Well, not a game, per se. There’s no gameplay and no storyline and no final boss battle. There’s no leveling and no skill-building and no farming. No gold, no XP. Instead, it’s just a virtual environment to be explored like an open-world game, for the purpose of prompting would-be writers to actually write.
Lots of people want to write but are then intimidated by the blank page. And traditional writers’ adages don’t necessarily help.
Enter Elegy for a Dead World, a game to encourage novice writers to shut off the self-doubt and just write.
The three lost worlds feature beautiful scenery, moving music, and are inspired by Percy Shelley’s Ozymandias, Lord Byron’s Darkness, and John Keats’ When I Have Fears That I May Cease to Be. They create a strong, moody atmosphere that becomes the breeding ground for feelings and ideas. (Experimental Game Turns Players into Poets and Writers)
Elegy uses prompts to get writer-players started, but unlike most games there is no scoring, no standard, and no jumping puzzles. (I’m really, really bad at jumping puzzles.) Developer Ichiro Lambe explains, “The most important thing for us is that someone sits down and has a positive experience, doing something creative. We avoid doing any kind of scoring, or handslapping, because writing can be personal and frightening enough, without attaching a score or anything negative to it.”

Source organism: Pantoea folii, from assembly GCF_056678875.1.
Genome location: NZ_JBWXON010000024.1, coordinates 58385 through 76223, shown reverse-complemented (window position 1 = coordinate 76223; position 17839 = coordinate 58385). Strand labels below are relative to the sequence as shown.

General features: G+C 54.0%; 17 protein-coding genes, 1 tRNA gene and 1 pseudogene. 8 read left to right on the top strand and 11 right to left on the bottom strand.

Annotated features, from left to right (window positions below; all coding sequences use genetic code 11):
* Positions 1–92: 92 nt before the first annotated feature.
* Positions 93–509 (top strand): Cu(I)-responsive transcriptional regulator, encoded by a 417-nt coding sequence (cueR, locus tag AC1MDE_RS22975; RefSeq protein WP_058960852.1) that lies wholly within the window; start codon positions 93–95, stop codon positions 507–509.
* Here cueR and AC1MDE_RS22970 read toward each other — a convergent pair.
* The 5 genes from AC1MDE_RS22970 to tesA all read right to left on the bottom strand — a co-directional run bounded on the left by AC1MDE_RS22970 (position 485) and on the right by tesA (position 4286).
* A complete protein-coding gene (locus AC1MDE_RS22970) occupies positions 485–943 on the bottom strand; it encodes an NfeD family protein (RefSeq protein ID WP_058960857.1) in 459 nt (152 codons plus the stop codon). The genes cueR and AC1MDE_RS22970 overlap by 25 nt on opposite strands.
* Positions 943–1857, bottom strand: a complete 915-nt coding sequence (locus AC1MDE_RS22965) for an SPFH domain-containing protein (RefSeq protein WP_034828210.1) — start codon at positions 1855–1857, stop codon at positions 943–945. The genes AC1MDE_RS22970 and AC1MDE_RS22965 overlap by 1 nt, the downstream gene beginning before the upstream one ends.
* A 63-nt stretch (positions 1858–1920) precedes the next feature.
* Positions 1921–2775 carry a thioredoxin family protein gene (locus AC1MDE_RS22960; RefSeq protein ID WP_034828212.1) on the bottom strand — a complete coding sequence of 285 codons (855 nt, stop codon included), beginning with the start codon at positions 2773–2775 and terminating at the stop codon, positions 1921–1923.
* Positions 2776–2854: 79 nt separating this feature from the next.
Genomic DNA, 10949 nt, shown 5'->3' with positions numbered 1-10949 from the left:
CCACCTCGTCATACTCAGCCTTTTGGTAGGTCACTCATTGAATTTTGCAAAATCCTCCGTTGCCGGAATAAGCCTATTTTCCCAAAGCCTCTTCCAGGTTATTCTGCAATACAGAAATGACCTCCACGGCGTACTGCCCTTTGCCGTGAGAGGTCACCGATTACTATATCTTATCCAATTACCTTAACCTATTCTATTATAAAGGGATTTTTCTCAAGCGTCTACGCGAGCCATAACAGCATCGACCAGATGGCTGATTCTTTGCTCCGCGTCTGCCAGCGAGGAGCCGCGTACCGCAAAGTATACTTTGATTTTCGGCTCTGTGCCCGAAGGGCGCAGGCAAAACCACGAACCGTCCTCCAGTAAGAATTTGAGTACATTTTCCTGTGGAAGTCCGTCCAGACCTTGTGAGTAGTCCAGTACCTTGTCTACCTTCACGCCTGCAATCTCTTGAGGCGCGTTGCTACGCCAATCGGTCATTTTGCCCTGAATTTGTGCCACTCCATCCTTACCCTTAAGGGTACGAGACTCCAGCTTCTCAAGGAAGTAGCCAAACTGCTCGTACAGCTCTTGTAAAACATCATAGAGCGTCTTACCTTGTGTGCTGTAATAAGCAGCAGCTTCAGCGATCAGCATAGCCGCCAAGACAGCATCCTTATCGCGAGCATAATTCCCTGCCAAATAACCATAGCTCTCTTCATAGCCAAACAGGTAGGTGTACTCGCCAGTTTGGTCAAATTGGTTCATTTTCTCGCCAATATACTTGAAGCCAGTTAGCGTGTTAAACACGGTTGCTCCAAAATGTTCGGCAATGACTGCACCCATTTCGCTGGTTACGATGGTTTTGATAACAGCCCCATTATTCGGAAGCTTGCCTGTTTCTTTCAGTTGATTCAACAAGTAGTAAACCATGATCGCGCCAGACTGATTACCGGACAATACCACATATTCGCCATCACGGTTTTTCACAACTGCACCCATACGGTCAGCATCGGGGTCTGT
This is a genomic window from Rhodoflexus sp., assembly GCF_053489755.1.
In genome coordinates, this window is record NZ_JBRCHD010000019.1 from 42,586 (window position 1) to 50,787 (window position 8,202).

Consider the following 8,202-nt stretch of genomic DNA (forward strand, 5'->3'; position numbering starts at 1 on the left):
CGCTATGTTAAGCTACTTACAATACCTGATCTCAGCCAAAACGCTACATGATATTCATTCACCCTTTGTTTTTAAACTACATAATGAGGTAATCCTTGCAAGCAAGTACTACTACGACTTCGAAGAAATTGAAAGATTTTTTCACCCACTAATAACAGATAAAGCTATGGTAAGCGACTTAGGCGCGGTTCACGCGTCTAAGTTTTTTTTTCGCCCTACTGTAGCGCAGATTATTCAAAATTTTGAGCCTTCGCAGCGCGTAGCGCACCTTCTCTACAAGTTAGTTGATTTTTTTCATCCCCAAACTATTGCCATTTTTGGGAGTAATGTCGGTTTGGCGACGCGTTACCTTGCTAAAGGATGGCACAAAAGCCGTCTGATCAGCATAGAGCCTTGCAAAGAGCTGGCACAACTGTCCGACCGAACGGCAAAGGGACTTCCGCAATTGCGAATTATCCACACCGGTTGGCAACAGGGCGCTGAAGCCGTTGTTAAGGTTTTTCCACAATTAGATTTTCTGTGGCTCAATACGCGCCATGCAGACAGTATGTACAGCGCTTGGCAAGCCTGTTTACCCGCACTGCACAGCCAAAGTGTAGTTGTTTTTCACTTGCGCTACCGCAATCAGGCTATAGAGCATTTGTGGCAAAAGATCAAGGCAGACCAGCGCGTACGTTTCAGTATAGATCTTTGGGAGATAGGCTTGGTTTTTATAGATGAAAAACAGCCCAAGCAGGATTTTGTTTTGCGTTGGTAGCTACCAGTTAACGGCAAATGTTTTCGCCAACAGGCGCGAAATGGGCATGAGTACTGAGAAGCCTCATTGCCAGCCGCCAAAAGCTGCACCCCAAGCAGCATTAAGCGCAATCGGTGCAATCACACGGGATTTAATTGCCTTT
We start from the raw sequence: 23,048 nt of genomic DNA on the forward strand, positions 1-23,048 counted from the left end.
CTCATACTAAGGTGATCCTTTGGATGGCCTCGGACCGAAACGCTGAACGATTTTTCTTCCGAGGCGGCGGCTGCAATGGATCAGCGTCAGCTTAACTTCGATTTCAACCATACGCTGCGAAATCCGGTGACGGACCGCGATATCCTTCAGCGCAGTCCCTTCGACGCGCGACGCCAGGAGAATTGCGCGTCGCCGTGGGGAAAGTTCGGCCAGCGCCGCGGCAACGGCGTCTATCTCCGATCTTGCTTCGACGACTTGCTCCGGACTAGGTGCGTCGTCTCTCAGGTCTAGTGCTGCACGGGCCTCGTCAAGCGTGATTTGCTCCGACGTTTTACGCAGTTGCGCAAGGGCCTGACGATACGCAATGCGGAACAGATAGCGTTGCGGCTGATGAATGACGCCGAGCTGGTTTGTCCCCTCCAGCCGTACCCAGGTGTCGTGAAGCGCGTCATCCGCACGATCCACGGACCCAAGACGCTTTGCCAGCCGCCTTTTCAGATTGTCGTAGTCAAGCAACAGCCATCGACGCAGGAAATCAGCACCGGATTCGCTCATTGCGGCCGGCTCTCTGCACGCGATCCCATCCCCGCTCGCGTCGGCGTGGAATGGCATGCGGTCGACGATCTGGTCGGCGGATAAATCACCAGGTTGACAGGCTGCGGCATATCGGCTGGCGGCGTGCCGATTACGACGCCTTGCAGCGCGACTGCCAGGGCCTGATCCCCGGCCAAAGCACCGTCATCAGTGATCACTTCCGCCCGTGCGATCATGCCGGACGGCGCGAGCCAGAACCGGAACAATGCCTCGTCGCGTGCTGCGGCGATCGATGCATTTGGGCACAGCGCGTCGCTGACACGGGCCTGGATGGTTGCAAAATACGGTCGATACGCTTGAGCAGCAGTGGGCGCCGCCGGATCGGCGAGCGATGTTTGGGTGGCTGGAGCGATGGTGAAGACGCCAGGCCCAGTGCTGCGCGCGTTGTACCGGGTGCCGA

Ain’t that the truth. Writing is one thing, but showing it to others is like getting nekkid. It’s exposing your soul for aesthetic judgment. But Elegy tries to make it it less intimidating.
And it’s also a typing game. So if Typing of the Dead isn’t doing enough for your keyboarding skills, this is another choice.
Also published on Medium.